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Publication #HS553

Bean, Jack—Canavalia ensiformis (L.) D.C.Bean, Sword—Canavalia gladiata (Jacq.) D.C.1

James M. Stephens2

The jack bean and the sword bean are very similar and are occasionally grown in home gardens around the state. Other names for them are Chickasaw lima bean, Brazilian broad bean, coffee bean, ensiform bean, horse bean, mole bean, go-ta-ki, overlook bean, Pearson bean, watanka, and raba de burro.

Figure 1. 

Jack bean


Credit:

James M. Stephens


[Click thumbnail to enlarge.]

Description

In both species, pods reach a length of 10 to 14 inches, and a width of 1 to 1½ inches. Seeds are large, ½ to ¾ inch long and nearly as broad. The two species differ mainly in the length of the seed hilum (scar). The hilum of sword bean (C. gladiata) is more than one-half the length of the seed, whereas that of the jack bean (C. ensiformis) is only about one-third as long as the seed. Most of the jack beans sent to the University of Florida for identification were white with a black seed scar, while the sword beans were red seeded.

Culture

There probably are many varietal and environmental variations in the growth habit of the plants; however, it appears that the jack bean plant is bushy in comparison with the vining nature of the sword bean plant. One north Florida gardener noted that one sword bean plant covered his entire garden of 400 square feet.

Use

Neither bean has commercial importance in this country. Both are reported to be edible in the young, tender, immature stage when the pods are sliced and boiled or peeled so the seeds can be used as broad beans. Also, reports have indicated the possibility of mild toxicity of beans when eaten in large quantities. Because of this, the boiling water should be drained off to remove any poisonous substances coming from the beans. Pharmaceutical companies have shown some interest in the beans as a possible source of the enzyme urease, and a few acres have been tried in Florida for that purpose.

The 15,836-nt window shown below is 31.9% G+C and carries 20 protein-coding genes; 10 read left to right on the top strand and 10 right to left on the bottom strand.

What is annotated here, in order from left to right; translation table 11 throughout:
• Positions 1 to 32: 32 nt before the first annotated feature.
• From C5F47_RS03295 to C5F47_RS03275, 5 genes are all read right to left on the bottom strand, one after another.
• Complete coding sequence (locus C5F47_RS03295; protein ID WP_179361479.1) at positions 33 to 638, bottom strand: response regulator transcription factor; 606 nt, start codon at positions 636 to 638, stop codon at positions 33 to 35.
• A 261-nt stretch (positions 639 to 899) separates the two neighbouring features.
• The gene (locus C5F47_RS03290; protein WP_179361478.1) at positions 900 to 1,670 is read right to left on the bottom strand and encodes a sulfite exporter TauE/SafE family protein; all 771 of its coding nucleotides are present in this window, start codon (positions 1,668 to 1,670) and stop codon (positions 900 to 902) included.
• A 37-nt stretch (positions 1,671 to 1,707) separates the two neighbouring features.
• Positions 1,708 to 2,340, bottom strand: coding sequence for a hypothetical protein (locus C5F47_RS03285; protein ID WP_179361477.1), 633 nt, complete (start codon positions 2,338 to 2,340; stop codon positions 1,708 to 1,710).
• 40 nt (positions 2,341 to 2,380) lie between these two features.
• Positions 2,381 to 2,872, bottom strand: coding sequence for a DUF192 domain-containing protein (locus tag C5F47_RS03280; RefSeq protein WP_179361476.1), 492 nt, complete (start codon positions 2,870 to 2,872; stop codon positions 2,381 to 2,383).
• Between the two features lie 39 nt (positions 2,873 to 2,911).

Footnotes

1.

This document is HS553, one of a series of the Horticultural Sciences Department, UF/IFAS Extension. Original publication date April 1994. Revised August 2015. Reviewed October 2018. Visit the EDIS website at http://edis.ifas.ufl.edu.

2.

James M. Stephens, professor, Horticultural Sciences Department; UF/IFAS Extension, Gainesville, FL 32611.


The Institute of Food and Agricultural Sciences (IFAS) is an Equal Opportunity Institution authorized to provide research, educational information and other services only to individuals and institutions that function with non-discrimination with respect to race, creed, color, religion, age, disability, sex, sexual orientation, marital status, national origin, political opinions or affiliations. For more information on obtaining other UF/IFAS Extension publications, contact your county's UF/IFAS Extension office.

U.S. Department of Agriculture, UF/IFAS Extension Service, University of Florida, IFAS, Florida A & M University Cooperative Extension Program, and Boards of County Commissioners Cooperating. Nick T. Place, dean for UF/IFAS Extension.